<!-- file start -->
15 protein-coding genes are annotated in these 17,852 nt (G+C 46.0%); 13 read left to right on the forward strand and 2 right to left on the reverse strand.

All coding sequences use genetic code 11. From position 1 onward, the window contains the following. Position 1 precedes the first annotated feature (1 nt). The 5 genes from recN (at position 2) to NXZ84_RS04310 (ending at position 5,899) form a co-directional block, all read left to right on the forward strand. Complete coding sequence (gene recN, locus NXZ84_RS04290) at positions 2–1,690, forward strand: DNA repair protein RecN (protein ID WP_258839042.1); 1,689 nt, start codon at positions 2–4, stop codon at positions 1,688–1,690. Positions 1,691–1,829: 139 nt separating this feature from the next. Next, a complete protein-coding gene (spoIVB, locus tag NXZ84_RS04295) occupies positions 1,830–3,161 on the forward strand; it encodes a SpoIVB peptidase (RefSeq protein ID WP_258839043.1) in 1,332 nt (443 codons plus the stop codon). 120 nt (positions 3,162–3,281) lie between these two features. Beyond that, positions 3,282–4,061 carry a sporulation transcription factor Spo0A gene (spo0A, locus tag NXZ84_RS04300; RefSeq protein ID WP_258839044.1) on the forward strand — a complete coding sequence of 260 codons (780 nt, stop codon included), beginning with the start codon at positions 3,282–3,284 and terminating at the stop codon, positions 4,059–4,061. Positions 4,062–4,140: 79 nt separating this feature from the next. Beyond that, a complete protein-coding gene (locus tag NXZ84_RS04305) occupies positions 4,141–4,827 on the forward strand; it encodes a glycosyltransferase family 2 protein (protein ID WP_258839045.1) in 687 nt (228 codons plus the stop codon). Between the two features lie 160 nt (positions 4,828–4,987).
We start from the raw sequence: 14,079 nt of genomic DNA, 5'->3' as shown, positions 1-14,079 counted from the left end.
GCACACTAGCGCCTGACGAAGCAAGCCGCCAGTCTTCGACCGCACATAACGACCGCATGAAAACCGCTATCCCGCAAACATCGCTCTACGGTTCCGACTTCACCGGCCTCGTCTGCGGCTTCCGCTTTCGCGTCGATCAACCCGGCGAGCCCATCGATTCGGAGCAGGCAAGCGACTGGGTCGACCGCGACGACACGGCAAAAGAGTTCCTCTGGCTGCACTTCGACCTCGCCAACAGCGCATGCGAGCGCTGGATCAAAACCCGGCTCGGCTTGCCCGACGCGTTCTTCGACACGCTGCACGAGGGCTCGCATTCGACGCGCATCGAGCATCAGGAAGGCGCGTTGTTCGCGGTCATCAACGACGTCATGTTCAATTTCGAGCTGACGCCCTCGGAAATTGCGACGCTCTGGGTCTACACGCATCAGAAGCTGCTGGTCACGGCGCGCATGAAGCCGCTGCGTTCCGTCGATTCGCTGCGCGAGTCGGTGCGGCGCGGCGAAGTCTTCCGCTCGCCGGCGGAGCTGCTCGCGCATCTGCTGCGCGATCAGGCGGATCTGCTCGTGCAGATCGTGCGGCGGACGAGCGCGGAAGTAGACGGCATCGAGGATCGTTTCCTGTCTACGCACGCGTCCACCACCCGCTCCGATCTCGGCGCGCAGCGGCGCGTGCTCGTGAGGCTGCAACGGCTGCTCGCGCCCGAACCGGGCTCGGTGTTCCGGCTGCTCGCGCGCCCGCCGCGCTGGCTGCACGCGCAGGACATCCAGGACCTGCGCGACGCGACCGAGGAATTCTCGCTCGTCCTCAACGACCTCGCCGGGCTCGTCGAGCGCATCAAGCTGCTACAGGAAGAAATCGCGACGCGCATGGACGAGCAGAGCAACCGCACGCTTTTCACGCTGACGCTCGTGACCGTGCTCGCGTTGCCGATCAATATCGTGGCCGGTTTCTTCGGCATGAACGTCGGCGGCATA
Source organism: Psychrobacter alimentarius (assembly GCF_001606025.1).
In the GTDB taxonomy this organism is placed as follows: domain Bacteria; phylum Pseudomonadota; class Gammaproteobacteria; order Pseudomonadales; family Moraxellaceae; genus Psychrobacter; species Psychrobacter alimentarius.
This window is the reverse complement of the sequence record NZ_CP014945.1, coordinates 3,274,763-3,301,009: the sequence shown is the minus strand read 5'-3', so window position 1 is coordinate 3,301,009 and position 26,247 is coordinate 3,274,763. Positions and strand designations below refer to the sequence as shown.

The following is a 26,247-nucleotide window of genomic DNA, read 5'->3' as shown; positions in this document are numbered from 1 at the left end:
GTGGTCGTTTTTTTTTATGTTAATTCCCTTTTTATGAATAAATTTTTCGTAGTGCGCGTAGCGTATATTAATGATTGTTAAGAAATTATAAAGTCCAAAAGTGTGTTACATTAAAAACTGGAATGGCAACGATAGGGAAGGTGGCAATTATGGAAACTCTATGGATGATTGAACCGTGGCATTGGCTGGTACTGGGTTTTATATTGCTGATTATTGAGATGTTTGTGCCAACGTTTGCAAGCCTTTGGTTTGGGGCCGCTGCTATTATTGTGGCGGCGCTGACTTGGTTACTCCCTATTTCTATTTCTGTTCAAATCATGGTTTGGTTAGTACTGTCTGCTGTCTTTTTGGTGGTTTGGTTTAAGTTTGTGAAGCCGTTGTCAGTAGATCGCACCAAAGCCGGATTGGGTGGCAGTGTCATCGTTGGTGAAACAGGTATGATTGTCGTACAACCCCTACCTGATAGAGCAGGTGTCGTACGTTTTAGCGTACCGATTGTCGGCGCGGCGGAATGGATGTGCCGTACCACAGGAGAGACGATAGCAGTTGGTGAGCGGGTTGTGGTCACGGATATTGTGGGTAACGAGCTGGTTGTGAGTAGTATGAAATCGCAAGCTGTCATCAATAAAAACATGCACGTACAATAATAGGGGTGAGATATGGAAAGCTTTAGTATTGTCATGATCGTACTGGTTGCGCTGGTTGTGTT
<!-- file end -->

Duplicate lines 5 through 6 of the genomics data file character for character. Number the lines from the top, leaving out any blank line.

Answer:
Source organism: Psychrobacter alimentarius (assembly GCF_001606025.1).
In the GTDB taxonomy this organism is placed as follows: domain Bacteria; phylum Pseudomonadota; class Gammaproteobacteria; order Pseudomonadales; family Moraxellaceae; genus Psychrobacter; species Psychrobacter alimentarius.